laptop and stack of books

There are often many factors that go into deciding whether or not to attend graduate school. It’s a big investment in both time and money, and you’ll want to make sure that your graduate studies align with your career goals and interests. With an important decision like this, it’s common for many students to take a few years off between undergraduate and graduate school to decide what will be a good fit. 

If you’re considering graduate school, spend time reflecting on your interests, goals, dreams and capabilities. Evaluate your strengths, talents, competencies and weaknesses. Answering the following questions can help with your decision.

  • In some career fields, graduate school is necessary for a certain job, particularly those that require licensure. Do research on your career field(s) to identify if graduate school is necessary.
  • For some career fields such as law, medicine and health, professional school is necessary. Work with the pre-law or pre-health advising teams for support.
  • Review the “What Can I Do with This Major?” resource to identify if your career ideas require a graduate degree.

Graduate school is an investment of time and money, including unearned income because you are not working, so ensure you have clear motivation and that additional education is necessary. Career Services helps students with common considerations such as:

  • I’m not ready to have a full-time job. 10% of CU Boulder alumni who earn a bachelor’s degree are employed part-time after graduation. It is OK to work part-time after graduation.
  • Everyone goes to graduate school. Consider that between 2013-2019 62% of CU Boulder alumni who earned a bachelor’s degree entered the workforce after graduation. The percentage of alumni with a bachelor’s degree who pursued graduate school was much smaller, only 9%.
  • I love this topic and I cannot imagine doing anything else. Ensure that graduate school is necessary to find success in working and learning about your topic of interest.

  • A graduate degree could be a barrier to finding employment if the degree is not required. In some occupations, having more education could stand in your way of receiving a job offer as it could be perceived you would require a higher starting salary. 
  • A graduate degree is critical in some fields for upward mobility including in occupations such as management, engineering, education and health care.
  • Depending on your career goals, a degree beyond your undergraduate degree can pay off in terms of earned income over your lifetime. According to the Bureau of Labor Statistics, the median weekly earnings are higher for advanced degrees and the unemployment rate is lower. 
  • By attending graduate school you will delay your ability to earn income for two or more years. Does this align with your financial goals? Will attending graduate school improve your earning potential?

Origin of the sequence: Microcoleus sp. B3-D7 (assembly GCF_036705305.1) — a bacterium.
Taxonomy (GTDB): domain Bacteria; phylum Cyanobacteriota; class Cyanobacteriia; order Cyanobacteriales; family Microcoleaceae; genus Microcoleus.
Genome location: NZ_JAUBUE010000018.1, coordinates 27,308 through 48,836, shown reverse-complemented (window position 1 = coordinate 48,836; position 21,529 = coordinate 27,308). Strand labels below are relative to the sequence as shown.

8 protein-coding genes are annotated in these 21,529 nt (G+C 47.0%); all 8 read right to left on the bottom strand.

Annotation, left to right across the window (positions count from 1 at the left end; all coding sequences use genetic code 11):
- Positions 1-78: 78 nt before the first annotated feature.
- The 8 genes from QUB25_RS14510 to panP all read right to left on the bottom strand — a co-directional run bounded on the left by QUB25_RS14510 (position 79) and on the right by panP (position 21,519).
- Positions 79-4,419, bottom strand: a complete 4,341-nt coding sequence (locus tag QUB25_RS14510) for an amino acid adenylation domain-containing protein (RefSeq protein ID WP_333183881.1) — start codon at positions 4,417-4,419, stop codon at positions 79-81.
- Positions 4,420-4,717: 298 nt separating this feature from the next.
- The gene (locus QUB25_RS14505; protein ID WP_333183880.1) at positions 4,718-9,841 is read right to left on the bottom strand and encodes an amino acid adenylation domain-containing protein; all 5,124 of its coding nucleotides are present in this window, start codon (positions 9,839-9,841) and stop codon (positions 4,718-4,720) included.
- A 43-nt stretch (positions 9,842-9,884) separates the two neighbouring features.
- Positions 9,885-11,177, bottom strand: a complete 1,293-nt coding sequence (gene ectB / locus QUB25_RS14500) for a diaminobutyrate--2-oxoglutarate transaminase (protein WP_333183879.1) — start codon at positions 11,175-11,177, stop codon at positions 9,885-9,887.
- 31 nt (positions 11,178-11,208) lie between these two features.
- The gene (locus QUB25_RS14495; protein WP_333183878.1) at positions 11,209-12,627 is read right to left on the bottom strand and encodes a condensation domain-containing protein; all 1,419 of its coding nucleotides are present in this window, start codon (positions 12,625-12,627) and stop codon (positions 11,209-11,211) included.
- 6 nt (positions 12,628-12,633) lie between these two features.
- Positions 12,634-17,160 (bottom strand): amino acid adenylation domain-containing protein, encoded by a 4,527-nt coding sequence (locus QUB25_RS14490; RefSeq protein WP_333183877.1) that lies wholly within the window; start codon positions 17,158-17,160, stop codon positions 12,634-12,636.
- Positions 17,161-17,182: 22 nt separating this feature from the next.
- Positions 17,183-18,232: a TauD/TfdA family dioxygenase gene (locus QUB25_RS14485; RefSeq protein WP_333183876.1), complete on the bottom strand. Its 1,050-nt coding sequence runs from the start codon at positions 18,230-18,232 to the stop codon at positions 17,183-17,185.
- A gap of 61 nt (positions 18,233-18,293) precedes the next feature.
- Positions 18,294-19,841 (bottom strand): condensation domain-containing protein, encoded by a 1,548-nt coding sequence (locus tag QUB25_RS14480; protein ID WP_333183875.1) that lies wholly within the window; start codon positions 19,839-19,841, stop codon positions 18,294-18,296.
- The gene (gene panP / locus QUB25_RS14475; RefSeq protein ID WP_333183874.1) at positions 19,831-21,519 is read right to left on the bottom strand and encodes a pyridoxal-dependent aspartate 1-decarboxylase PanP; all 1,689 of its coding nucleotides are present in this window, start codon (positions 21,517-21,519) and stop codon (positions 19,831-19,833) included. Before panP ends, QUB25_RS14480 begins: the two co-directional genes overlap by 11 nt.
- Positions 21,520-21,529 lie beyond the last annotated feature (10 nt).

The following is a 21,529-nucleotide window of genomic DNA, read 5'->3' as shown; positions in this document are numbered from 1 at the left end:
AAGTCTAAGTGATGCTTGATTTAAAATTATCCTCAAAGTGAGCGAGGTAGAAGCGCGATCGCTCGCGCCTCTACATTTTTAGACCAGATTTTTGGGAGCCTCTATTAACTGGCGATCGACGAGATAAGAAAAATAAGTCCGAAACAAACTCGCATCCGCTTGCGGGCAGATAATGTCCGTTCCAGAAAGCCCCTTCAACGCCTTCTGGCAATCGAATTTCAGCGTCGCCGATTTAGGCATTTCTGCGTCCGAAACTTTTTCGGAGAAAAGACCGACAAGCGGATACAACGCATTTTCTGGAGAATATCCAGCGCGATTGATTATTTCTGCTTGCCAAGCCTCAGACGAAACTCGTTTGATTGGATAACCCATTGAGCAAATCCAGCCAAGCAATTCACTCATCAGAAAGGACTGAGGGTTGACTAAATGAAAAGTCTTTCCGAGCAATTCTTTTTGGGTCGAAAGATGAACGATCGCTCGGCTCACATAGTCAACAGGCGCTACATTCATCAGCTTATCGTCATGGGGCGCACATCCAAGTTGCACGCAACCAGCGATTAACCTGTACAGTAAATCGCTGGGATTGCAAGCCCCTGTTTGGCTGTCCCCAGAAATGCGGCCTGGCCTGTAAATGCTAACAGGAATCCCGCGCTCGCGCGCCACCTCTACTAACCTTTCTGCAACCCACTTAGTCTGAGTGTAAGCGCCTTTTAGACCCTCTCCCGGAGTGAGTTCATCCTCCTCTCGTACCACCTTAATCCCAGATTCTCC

• It’s possible that in your industry it’s common to receive funding from employers for additional schooling. 
  • For jobs in technical fields, there may be alternative options for re-skilling and up-skilling that are shorter-term and lower cost. Consider options such as General Assembly or Galvanize.

  • Graduate school can be really different from your undergraduate experience. Because you have a deep focus on one topic, with less room for electives, are you ready to pick one topic to study for several years?
  • Are you interested in doing significant research on said topic? And then presenting, writing and defending your research? 
  • There are different types of graduate degrees available.
    • A master’s degree typically takes 1-2 years to complete. Some programs will lead to a doctoral degree and other degrees are considered ‘terminal’ degrees (which means you immediately enter the workforce with that degree).
    • A professional degree may take 2-8 years to complete. Professional degrees are usually found in the fields of law, health and education.
    • A doctoral degree is the highest degree possible and can take 5-7 years to complete. They typically require the creation of new knowledge through your research. 
  • The top graduate school fields for CU Boulder alumni include:
    • Business
    • Engineering
    • Medicine/dental/nursing
    • Health professions and related programs
    • Law
    • Education
    • Physical sciences
    • Psychology

  • Graduate school requires a lot of reading, writing and researching. Am I ready to commit to a more intensive academic experience for the next few years? Do I enjoy academic reading and writing?
  • Depending on the degree, some programs may have team projects. Will I enjoy collaborating with others on a focused topic? Will I be able to balance team projects with my own graduate work and any additional work I’m doing to earn money?
  • Other programs may require experiential learning such as internships or practicums. Am I prepared that I may need to participate in experiential learning that is potentially either unpaid or low paid? Will I enjoy getting to work in this field?